10 Ways To Prevent Root Rot In Your Hydroponic Garden

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Root rot can stunt your plant’s growth greatly affecting its potential.  It doesn’t stay with one plant and can spread to the other plants in your hydroponic garden. As with most issues, it’s easier to prevent root rot then it is to treat the issue.

Where Does Root Rot Come From?

Fungus gnats and other pests that are carriers of pathogens that affect the root system.

Transplants that are infected with pests diseases and pathogens being brought into the garden.

Dormant spores can remain on contaminated equipment, grow media, and tools.

Ways To Prevent Root Rot In Your Hydroponic Garden

Keep Proper Temperature

Temperature plays a big role in hydroponics and gardening in general. Too hot and the available oxygen in the nutrient solution goes down. Warmer temperatures are also better for bacteria and pathogens to live and reproduce in. Keep your hydroponic nutrient solution under 75 degrees to help prevent root rot in your garden.

Keep a sterile working environment

Clean and disinfect tools your tools and area after each use. This will prevent spreading pathogens and disease throughout your garden.

Add beneficial bacteria to your nutrient solution

Adding beneficial bacteria, like Hydrogaurd, to your nutrient regimen is a great way to produce healthier, fuller roots that take in more oxygen. In addition to increased oxygen levels, a healthier root system is less susceptible to disease like root rot.

Keep a tidy garden

 Plants and bacteria are attracted stuff they can feed on. Keep dead plant matter and debris cleaned up around your garden. Don’t allow debris to fall into your nutrient solution.

Keep the roots dark

Light promotes the growth of bacteria and algae. Use dark colors and/or thick materials for your grow bed to keep out the light from reaching the root system

Provide good aeration levels

Making sure your nutrient solution has enough aeration is probably the most important step you can take to prevent root rot from occurring in your hydroponic garden. Adding additional air stones or hoses will only help.

Plan out your systems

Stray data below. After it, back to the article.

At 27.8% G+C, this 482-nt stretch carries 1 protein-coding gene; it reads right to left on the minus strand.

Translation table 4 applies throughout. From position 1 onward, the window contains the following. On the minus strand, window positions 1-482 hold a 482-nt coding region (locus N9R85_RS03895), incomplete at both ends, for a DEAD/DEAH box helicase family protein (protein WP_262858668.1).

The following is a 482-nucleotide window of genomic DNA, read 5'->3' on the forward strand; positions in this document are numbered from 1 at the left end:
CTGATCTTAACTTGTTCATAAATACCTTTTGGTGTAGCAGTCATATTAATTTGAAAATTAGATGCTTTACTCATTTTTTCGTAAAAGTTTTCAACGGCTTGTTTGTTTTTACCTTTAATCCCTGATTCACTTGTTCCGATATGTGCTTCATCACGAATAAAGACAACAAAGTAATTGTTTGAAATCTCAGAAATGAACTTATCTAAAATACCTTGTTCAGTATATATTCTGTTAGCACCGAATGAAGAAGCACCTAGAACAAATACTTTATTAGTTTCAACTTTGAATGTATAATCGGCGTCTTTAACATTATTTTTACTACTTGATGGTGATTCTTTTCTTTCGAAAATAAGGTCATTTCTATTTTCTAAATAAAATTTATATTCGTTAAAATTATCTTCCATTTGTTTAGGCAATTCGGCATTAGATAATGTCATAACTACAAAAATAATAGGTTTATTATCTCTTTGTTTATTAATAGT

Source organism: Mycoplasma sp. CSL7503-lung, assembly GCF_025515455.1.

If your growing on a larger scale, it is a good idea to set up portions to run off different nutrient reservoirs. This will prevent root problems from spreading to your whole garden making it easier to contain

Monitor pests

Pests like fungus gnats are vectors for pathogens that can cause root rot. Put down sticky traps and make sure vents are filtered to keep out pests.

Use healthy transplants

Transplants can be transporters for pest and diseases into your hydroponic garden. Look over plants carefully before introducing them into your garden to reduce the risk of root rot.

Prune back the roots

Just as in pruning the top of the plant, pruning the root mass can be beneficial as well. As a plants root mass grows it can block aeration to the rest of the roots. Trimming back the roots will cause them to shoot laterally, making it easier oxygen to reach the whole root system.

Conclusion

As a hydroponic gardener, especially gardening outdoors, you’re bound to experience a case of root rot. Taking preventive measures will decrease the chances of an occurrence and save you time, money, and headache in the long run.

Fortunately though, there are ways to save a hydroponic plant from root rot if the disease is not too far advanced.

5 Answers

  1. Chas A. Stack
    February 29, 2020 at 7:44 am

    EUREKA everything I wanted to know and more . just off the top of my head I would think roots need to be pruned and I’m a noob . oh yeah I ask this question before seeing this article . good stuff keep up the good work I appreciate it

  2. Jackie Kerr
    April 9, 2020 at 8:15 am

    I just bought 35 gal. Closed barrels. Do you think this will work for hydroponic growing??? I purchased masterblend nutrients and gonna give it a try. No pumps, just wondering if this will work?? What should I use to test the water for pH levels??? Thanks, Jackie

    1. NoSoilSolutions
      April 9, 2020 at 10:06 pm

      There are a few ways to test pH. You can use strips, a liquid test kit or my preferred option is using an electronic pH meter. Those barrels will work for a Kratky setup, though that method can be difficult for beginners growing fruiting plants. I would recommend adding an air pump and air stone to your setup if possible.

  3. Chris Gregorsky
    May 16, 2020 at 6:19 am

    I have small black spots on my roots . Roots are white and plants growing ok ( Bib lettuce )
    Just wondering what it is I’m a newbie thanks

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